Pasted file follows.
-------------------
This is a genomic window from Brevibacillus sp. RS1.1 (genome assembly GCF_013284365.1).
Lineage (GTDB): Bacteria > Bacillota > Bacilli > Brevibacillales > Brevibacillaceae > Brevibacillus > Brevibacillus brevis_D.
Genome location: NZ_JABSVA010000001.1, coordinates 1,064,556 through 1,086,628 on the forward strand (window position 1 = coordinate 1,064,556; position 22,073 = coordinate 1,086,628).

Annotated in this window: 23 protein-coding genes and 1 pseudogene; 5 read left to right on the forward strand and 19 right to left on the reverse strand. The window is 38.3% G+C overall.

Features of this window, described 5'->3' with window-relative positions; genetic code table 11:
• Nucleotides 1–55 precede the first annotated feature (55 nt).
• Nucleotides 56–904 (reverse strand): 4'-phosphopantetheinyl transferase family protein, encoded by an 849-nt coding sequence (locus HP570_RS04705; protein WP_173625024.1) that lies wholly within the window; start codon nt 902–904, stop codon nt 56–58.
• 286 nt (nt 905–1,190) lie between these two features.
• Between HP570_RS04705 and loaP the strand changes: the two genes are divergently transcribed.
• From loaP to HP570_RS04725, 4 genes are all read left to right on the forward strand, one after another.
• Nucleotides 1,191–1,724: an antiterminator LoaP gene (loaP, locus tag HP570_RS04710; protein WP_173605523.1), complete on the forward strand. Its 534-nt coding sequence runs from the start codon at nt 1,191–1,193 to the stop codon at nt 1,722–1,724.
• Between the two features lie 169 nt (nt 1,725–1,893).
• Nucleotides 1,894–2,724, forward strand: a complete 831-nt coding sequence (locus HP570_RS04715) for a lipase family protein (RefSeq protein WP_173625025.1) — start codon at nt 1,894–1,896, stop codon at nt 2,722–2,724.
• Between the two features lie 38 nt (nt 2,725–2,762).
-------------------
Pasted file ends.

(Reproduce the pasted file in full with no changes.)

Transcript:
This is a genomic window from Brevibacillus sp. RS1.1 (genome assembly GCF_013284365.1).
Lineage (GTDB): Bacteria > Bacillota > Bacilli > Brevibacillales > Brevibacillaceae > Brevibacillus > Brevibacillus brevis_D.
Genome location: NZ_JABSVA010000001.1, coordinates 1,064,556 through 1,086,628 on the forward strand (window position 1 = coordinate 1,064,556; position 22,073 = coordinate 1,086,628).

Annotated in this window: 23 protein-coding genes and 1 pseudogene; 5 read left to right on the forward strand and 19 right to left on the reverse strand. The window is 38.3% G+C overall.

Features of this window, described 5'->3' with window-relative positions; genetic code table 11:
• Nucleotides 1–55 precede the first annotated feature (55 nt).
• Nucleotides 56–904 (reverse strand): 4'-phosphopantetheinyl transferase family protein, encoded by an 849-nt coding sequence (locus HP570_RS04705; protein WP_173625024.1) that lies wholly within the window; start codon nt 902–904, stop codon nt 56–58.
• 286 nt (nt 905–1,190) lie between these two features.
• Between HP570_RS04705 and loaP the strand changes: the two genes are divergently transcribed.
• From loaP to HP570_RS04725, 4 genes are all read left to right on the forward strand, one after another.
• Nucleotides 1,191–1,724: an antiterminator LoaP gene (loaP, locus tag HP570_RS04710; protein WP_173605523.1), complete on the forward strand. Its 534-nt coding sequence runs from the start codon at nt 1,191–1,193 to the stop codon at nt 1,722–1,724.
• Between the two features lie 169 nt (nt 1,725–1,893).
• Nucleotides 1,894–2,724, forward strand: a complete 831-nt coding sequence (locus HP570_RS04715) for a lipase family protein (RefSeq protein WP_173625025.1) — start codon at nt 1,894–1,896, stop codon at nt 2,722–2,724.
• Between the two features lie 38 nt (nt 2,725–2,762).